Sarah Banks, Staff Writer
Welcome to the Salzburg Global Seminar, two Warren Wilson students’ utopian reality for one week over Winter Break.
Seniors Laura Lilley and Cait Coffey each participated in this year’s seminar. The program is housed in the Schloss Leoplodskron, the palace featured in the Sound of Music.
Students from Appalachian and historically African American colleges participated in lectures, group discussions and class trips to promote the global perspective of world citizenship.
Lilley, a chemistry major, recalled the experience.
“The program wakes you up in a com- pletely new way,” Lilley said. “The culmi- nation of the place and the people created sense of togetherness that crossed socio- economic and racial backgrounds. I’m still processing everything that happened.”
Coffey, a global studies major, said that the seminar helped her with her thesis on multiculturalism and feminism in the Netherlands.
“I gained a better understanding of where Americans position themselves as global citizens and how that perspective needs to change,” Coffey said. “Education is the key to making that change.”
The group visited Dachau, a concentration camp near Munich, Germany. “[We walked] through the gates where 100,000 people walked in and only 10,000 walked out,” Lilley said. “We walked through the gas chambers where it all hap- pened. It was a completely life-changing.”
The group participated in an activity called “the cave,” based on Pluto’s famous parable, after visiting Dachau. Students sat in a darkened room and were asked, one by one, to leave. They were not told what was happening.
“Understanding one another is a choice: our decisions affect others in silence. It is a choice to be awake and aware of the world,” Lilley said.
Part of the task for the seminar was to bring back some of this global perspective and leadership.
“Coming back to the Wilson bubble has been challenging,” Lilley said. “I’m strug- gling with how to bring this all back to Wilson. This campus is difficult – there are a lot of radical people.”
Lilley said that the greatest skill to have is good listening.
“To think radically is to listen to everyone and take it all in,” Lilley explained. “Input is great, but I have definitely gained the most from listening.”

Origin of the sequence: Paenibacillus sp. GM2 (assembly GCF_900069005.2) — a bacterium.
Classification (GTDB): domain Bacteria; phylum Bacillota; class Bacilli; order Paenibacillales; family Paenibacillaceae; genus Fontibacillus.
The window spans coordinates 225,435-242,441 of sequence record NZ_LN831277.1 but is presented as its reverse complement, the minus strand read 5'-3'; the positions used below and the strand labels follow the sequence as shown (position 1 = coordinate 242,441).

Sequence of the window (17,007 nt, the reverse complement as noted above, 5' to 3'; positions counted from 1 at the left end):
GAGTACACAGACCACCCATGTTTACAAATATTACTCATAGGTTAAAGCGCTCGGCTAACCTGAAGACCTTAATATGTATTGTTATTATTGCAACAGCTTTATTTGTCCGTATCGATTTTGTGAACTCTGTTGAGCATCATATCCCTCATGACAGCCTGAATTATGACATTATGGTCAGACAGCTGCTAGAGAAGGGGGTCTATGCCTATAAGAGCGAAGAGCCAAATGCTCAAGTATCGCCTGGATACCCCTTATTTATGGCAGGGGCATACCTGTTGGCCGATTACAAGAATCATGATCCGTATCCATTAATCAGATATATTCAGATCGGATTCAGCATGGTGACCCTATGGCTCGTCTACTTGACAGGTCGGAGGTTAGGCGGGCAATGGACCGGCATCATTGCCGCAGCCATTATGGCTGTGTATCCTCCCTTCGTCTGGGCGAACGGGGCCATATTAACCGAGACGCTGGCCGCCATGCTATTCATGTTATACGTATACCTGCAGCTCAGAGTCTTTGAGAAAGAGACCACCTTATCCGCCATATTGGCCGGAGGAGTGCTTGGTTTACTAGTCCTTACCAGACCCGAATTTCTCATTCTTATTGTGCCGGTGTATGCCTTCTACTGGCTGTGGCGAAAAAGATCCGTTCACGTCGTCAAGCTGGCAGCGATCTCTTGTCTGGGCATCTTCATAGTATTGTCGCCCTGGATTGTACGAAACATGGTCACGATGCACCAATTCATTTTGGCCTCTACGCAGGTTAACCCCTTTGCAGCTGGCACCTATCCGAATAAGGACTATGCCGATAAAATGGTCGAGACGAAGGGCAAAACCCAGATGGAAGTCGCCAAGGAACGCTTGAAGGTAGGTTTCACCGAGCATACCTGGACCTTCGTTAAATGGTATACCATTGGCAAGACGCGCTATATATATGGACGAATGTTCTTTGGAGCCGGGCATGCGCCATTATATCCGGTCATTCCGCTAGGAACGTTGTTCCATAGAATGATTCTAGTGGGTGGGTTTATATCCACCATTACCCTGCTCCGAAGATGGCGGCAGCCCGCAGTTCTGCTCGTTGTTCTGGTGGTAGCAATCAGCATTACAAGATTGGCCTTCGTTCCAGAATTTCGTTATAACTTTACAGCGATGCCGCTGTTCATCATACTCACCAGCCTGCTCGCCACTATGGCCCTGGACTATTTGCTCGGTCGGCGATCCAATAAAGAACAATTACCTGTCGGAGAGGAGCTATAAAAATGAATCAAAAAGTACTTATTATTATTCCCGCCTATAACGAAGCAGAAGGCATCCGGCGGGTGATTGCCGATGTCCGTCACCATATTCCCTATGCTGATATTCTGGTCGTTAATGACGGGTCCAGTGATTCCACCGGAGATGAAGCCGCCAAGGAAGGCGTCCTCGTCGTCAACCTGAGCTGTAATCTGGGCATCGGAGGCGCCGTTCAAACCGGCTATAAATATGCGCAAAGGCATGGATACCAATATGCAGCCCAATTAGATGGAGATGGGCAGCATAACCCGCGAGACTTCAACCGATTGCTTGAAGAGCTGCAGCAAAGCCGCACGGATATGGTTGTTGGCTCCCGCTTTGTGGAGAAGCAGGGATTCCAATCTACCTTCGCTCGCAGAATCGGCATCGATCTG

Ben Feinberg, professor of anthropology, participated in the program in 2009.
“The focus was on heightening the emphasis of global citizenship of in small college settings,” Feinberg said. “It’s important to realize the global nature of that experience.”
The Salzburg Global Seminar has offered many different programs since 1947, but this particular program has been for running for three years. Many Warren Wilson faculty have participated but this was the first year it was possible for students to attend this particular program.
“The seminar left me feeling with greater resolve that global studies shouldn’t be isolated as a particular course of study,” Feinberg said. “That [...] sense of global awareness should be integrated into to all courses of study.”
Faculty and students remain hopeful that this seminar will be open to students in the future. Coffey warns any potential students to be prepared for the food.
“They fed us every three hours,” Coffey said.
“The food was incredible,” Lilley added. “We had three meals a day, two teatimes, and an after-dinner snack.”
Lilley said she felt less like a foreigner than she expected.
“Salzburg was amazing, I felt really welcomed,” Lilley said. “It was my first time on a plane and my first time leaving the country. The people were so friendly, they kept coming up to me and speaking to me in German.”
Coffey added that her views on American foreign policy was changed.
“I have a better understanding of the worldview of Americans, and American politics,” she said.
Whether the funding for this program, through the Mellon Foundation, and the Appalachian College Association will con- tinue is uncertain despite being a positive experience for all involved.
“My eyes have been opened now,” Lil- ley said, “and I’m much more sensitive to things.”